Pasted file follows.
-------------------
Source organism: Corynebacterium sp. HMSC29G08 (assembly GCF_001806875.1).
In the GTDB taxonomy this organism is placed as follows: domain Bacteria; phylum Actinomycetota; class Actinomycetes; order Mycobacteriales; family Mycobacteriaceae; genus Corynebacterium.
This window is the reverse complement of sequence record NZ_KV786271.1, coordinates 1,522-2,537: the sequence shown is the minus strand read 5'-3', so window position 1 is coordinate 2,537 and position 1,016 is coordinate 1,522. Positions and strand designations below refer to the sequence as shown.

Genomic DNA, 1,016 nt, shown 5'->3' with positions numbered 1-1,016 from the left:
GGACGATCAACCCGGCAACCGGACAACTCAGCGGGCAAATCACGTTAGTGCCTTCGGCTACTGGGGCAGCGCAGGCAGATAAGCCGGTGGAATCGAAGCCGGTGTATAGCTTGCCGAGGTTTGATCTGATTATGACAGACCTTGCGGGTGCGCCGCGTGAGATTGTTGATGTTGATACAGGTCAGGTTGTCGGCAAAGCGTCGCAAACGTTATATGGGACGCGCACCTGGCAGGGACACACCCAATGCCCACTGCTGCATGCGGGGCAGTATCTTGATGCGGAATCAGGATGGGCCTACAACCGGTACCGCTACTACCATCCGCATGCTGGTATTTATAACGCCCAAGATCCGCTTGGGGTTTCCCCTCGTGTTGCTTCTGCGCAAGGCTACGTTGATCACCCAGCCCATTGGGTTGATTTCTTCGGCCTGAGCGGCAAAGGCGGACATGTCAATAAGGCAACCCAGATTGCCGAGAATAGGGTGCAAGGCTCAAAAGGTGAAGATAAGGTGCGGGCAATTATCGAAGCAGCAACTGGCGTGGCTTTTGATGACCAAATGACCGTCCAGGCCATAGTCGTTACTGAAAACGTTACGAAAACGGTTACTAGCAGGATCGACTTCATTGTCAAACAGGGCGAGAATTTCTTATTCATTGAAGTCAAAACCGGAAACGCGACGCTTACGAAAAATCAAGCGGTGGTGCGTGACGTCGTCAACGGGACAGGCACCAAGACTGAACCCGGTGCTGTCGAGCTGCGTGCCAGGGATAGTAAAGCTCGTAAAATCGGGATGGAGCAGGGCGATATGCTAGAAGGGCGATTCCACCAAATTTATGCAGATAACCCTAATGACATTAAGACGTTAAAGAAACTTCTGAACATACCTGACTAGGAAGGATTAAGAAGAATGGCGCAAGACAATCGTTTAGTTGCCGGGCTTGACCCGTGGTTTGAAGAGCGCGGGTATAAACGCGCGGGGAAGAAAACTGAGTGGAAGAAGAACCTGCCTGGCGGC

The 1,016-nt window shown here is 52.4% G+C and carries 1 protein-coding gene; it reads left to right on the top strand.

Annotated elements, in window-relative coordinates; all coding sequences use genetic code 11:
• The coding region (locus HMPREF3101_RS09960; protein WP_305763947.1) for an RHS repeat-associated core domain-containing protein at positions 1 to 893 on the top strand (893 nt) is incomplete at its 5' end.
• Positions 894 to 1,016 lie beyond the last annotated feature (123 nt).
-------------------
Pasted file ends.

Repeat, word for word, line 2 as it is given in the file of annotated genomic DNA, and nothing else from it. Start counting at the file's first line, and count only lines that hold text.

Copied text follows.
In the GTDB taxonomy this organism is placed as follows: domain Bacteria; phylum Actinomycetota; class Actinomycetes; order Mycobacteriales; family Mycobacteriaceae; genus Corynebacterium.